Is there something else that you still need? Why do others make paddling hard rapids look effortless, while you come close to swimming? Why can some packrafters hit that particular eddy every time but you consistently struggle to catch it? How come your friends can easily surf waves for ages, yet you find it challenging to simply paddle across strong currents?

Is it the boat? Is it the river? Is it you? Do you simply need more time on the water?


Experienced packrafters like Hyperlite Mountain Gear ambassadors Mike Curiak and Luc Mehl make it all look easy. In fact, they make it look too easy. The reality behind the jaw-dropping photos, the insane videos and the inspirational stories is actually quite different—it involves serious dedication and commitment. Whether it’s Mike paddling huge volume rivers like the Colorado on a self-supported Grand Canyon winter trip or Luc hucking waterfalls in Mexico, a huge amount of time, thought, energy and purpose has gone into getting them to that level.

Experience and advanced skills are not something that can be gained overnight. In fact, it actually takes years and years of development and a considerable amount of both formal and informal training. If you want to take your own skills to the next level, to paddle harder rivers or even just become a safer paddler, then consider taking the time to deliberately focus on improving your technical, safety and trip planning skills.


Most packrafters, and I definitely include myself in this group, are guilty at times of being ‘lazy’ paddlers. Deliberately train yourself to not fall into this category, or at least not too often anyway. Packrafts, with their increased stability and ease of maneuverability, lend themselves to paddlers taking the easy option of minimal effort. For beginners, this is where packrafts shine. However, if you consciously decide to Paddle with Purpose you will be surprised at what can be achieved in a packraft. Being deliberate about the particular strokes you take, the lines you choose, the exact spots you want to hit and the eddies you wish to catch, leads to a significant improvement in boat control. Strive to paddle technically, as a slalom paddler would, and follow the old adage of “Boat, don’t float!” There is a big difference between floating and surviving class IV versus actually technically paddling class IV.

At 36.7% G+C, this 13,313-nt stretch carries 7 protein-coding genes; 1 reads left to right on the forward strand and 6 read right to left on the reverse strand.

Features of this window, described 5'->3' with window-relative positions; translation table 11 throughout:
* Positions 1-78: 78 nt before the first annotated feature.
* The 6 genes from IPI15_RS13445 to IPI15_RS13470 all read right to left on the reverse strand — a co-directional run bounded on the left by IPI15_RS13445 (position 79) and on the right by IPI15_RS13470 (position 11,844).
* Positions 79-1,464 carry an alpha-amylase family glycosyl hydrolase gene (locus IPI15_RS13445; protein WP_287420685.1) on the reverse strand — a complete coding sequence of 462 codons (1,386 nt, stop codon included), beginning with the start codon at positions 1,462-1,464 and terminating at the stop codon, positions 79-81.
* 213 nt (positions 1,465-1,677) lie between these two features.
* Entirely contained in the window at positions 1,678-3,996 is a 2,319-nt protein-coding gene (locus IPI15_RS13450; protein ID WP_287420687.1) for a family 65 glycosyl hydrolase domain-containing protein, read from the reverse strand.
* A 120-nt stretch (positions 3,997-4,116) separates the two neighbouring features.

Advanced whitewater kayakers actually use river features to their advantage rather than being intimidated by them and avoiding them. Don’t look at the end of the rapid or getting through without capsizing as your only goals. Instead break the rapid down into manageable sections and work out how you can use each of the features to your advantage. On technical whitewater sections, go from one eddy to another in order to set up opportunities to maintain control, or regain control if necessary. You don’t actually need to stop in every eddy, but by temporarily catching each one you create infinite opportunities to change your line, your speed and your momentum.

You can also use surf-able waves to slow your movement down the rapid. That way you can position yourself to inspect the features ahead and to protect those behind you. Once you know you can slow yourself down you will have a lot more confidence to tackle lengthy or continuous rapids.

Another tip to make dealing with rapids easier, particularly in big volume water like the Grand Canyon, is to take the inside line. Rivers and rapids are rarely straight and water is pushed to the outside of bends as it moves downstream. You can often avoid the more powerful features by looking to cross the inside lateral waves that line the main tongue of the entry into the rapid. This will allow you to steer clear of the meaty stuff on the outside of the bend.